Tuesday, 25 September 2012

New study: It was warmer during Roman and Medieval times

Four scientists - Jan EsperJohannes Gutenberg University, Ulf Büntgen, the Swiss Federal Research Institute WSL, Mauri TimonenFinnish Forest Research Institute and David C. FrankOeschger Centre for Climate Change Research, University of Bern - have studied northern Scandinavian summer temperatures of the past two millennia. Their new study, which has been published in Global  and Planetary Change 88-89 has produced some rather interesting results: 

In introducing the report of their most recent study, the authors write that millennial-length temperature reconstructions have become "an important source of information to benchmark climate models, detect and attribute the role of natural and anthropogenic forcing agents, and quantify the feedback strength of the global carbon cycle." And, therefore, the four researchers have dedicated themselves and their talents to developing the most reliable long-term regional temperature reconstructions possible, focusing their attention most recently on parts of northern Sweden and Finland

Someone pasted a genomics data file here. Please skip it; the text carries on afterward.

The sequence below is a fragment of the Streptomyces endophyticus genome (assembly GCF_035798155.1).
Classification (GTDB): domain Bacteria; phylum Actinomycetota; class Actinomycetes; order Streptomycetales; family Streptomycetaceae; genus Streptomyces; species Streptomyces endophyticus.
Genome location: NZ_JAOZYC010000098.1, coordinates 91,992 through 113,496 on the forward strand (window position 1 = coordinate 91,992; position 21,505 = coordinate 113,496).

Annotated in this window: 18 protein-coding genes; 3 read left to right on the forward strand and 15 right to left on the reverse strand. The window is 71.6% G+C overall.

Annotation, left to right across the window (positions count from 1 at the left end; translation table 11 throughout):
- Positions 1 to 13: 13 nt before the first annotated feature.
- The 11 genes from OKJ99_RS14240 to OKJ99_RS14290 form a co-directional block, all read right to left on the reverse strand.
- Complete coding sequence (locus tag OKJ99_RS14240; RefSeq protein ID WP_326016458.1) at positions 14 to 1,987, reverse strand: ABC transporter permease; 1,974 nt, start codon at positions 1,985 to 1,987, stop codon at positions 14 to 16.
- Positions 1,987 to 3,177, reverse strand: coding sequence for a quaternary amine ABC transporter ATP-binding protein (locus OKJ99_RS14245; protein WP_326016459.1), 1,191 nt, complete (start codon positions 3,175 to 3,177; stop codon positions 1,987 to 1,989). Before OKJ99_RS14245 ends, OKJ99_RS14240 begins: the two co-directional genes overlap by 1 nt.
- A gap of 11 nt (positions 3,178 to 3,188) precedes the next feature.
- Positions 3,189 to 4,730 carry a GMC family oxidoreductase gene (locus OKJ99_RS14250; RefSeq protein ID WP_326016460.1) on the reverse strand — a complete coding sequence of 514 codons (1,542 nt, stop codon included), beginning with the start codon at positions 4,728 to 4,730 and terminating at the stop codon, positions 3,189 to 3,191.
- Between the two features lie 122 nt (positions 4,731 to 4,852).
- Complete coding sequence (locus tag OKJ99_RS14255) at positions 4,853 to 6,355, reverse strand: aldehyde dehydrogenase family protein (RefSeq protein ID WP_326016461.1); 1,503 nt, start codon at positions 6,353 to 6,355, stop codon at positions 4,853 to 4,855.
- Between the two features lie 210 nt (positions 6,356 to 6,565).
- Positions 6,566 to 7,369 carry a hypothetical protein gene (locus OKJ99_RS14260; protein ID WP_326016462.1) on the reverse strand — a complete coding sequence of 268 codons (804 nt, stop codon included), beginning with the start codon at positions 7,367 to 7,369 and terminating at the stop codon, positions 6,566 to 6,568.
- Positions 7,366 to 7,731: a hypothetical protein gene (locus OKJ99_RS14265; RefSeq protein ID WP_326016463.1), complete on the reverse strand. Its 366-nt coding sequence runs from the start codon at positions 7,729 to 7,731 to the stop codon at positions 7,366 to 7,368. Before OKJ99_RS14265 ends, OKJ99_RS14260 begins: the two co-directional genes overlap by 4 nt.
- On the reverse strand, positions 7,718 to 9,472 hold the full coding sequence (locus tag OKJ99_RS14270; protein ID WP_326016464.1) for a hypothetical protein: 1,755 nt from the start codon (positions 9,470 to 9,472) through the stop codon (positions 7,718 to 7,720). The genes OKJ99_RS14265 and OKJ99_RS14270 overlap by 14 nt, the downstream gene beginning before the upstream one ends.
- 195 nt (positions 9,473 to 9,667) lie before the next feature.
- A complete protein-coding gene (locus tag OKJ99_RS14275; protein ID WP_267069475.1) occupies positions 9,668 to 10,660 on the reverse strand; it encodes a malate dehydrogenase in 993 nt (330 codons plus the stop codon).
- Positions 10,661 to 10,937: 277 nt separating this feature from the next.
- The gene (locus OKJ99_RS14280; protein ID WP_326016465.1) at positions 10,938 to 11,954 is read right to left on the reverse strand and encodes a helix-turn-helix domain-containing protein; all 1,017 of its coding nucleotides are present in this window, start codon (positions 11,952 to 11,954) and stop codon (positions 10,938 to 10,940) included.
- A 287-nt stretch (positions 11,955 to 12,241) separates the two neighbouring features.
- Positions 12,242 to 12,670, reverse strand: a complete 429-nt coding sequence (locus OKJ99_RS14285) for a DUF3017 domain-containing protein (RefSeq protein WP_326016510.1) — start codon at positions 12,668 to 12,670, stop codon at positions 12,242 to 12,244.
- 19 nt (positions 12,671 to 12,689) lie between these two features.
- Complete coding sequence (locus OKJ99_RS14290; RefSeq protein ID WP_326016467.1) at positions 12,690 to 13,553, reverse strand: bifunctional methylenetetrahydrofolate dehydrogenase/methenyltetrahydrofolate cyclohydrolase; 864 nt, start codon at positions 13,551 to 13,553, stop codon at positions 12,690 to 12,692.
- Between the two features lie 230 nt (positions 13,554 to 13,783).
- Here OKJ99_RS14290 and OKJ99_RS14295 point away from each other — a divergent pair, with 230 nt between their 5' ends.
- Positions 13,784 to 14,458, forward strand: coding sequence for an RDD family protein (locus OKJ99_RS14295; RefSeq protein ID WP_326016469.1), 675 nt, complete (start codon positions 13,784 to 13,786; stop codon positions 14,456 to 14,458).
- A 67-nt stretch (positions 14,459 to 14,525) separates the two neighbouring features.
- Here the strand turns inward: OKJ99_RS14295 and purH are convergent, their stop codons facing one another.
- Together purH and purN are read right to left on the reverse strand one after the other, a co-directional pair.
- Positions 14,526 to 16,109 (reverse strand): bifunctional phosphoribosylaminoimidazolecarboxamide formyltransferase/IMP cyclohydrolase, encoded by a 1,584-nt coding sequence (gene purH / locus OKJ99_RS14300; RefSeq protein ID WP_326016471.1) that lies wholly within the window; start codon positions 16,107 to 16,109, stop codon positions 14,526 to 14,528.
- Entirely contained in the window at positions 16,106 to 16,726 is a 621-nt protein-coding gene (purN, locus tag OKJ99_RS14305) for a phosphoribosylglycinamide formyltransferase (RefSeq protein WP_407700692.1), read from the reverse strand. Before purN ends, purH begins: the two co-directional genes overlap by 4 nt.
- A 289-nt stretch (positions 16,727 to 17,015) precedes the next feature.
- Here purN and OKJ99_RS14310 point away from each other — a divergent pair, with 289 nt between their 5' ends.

What was learned
Most importantly from our point of view, the four researchers say that the new temperature history "provides evidence for substantial warmth during Roman and Medieval times, larger in extent and longer in duration than 20th century warmth."

What it means
As ever more data-inclusive and carefully-analyzed studies of palaeotemperature proxies are conducted, it is becoming ever more evident that there has not been anything unusual, unnatural or unprecedented about either the rate of warming or the level of warmth achieved during the 20th century, which further suggests that there is no real-world empirical evidence for any CO2-induced global or regional warming. It has all been natural.

Read the entire article here

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